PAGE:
I believe this philosophy to innovation has real merit and I would like to see this more widely adopted by the UK government in relation to research. In fact, I would recommended that the UK government looks at the model of ‘learn fast, fail fast’ which we have pioneered here in Manchester.
The Manchester model
What is our Manchester model of innovation? Well, I have brought the ‘don’t be afraid to fail’ philosophy to the Graphene Engineering Innovation Centre (GEIC), the £60 million graphene commercialisation facility based at The University of Manchester.
I have written about this in previous Policy@Manchester blog posts but essentially, while designing the GEIC’s business operating model, we took inspiration from a number of sources – including America’s DARPA, the UK’s Catapults programme and the German Fraunhofer network – to create a unique but effective innovation catalyst.
The GEIC is now working to commercialise graphene and other disruptive 2D materials and we are looking to accelerate lab-to-market applications in advanced materials.
I believe our approach in Manchester is setting us apart. Up until now, the UK innovation strategy has tried to pick potential winners and then construct large and heavily funded ‘too big to fail’ research projects to deliver on expectation.
The fail fast approach
Alternatively, we could run a series of relatively low cost pilots in places like the GEIC. If a project fails, then learn from your mistakes. This approach has helped the US drive incredible advances in post-war innovation and bringing new, game-changing technologies to the world.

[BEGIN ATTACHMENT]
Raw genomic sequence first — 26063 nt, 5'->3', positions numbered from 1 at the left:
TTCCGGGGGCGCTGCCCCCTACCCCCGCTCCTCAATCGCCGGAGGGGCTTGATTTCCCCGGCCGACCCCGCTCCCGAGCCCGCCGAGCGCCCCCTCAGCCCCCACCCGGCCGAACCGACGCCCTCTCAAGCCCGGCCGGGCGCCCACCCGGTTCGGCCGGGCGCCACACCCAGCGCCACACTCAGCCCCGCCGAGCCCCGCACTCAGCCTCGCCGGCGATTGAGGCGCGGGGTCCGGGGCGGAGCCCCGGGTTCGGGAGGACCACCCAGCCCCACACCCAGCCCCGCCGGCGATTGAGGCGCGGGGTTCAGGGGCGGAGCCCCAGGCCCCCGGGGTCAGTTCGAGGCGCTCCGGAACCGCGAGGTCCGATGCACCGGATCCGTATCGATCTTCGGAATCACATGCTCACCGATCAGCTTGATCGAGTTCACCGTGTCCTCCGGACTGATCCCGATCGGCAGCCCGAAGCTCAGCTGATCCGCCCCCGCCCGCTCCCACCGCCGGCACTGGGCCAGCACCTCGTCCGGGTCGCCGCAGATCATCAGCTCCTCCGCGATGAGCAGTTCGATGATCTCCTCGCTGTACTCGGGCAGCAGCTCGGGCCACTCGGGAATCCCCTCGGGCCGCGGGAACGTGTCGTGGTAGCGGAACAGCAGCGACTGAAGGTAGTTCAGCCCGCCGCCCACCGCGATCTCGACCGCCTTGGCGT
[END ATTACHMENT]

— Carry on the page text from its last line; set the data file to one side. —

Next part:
The crucial thing to remember is that this is a private-public sector approach, a symbiotic relationship that underpins a successful entrepreneurial nation and with continued support from government through initiatives like those announced in the Budget.
‘Devolution of innovation’: the UK version of DARPA
In the early 1960s, DARPA’s civilian predecessor, ARPA, gave money to some of America’s own world-leading universities, like the Massachusetts Institute of Technology (MIT), Berkeley (University of California) and Stanford. I would suggest that the British government does something similar and cuts the bureaucracy and red tape across the UK’s higher education sector to empower academics to embark on more visionary work.
Reported in The Economist magazine earlier this year, my colleague Richard Jones, Chair in Materials Physics and Innovation Policy at Manchester, says this more liberal innovation model could work hand-in-glove with the government’s own ‘levelling up’ agenda. This agenda aims to support deprived parts of the country by building research capacity in places away from the prosperous south-east.
I would say the GEIC at The University of Manchester is an example of that devolution of innovation. We are supporting our own graphene-based ecosystem which we call Graphene City and I see no reason why other northern or midlands city-regions cannot support their own unique innovation theme led by a local research university – and together, as a likeminded network, we form a UK version of DARPA.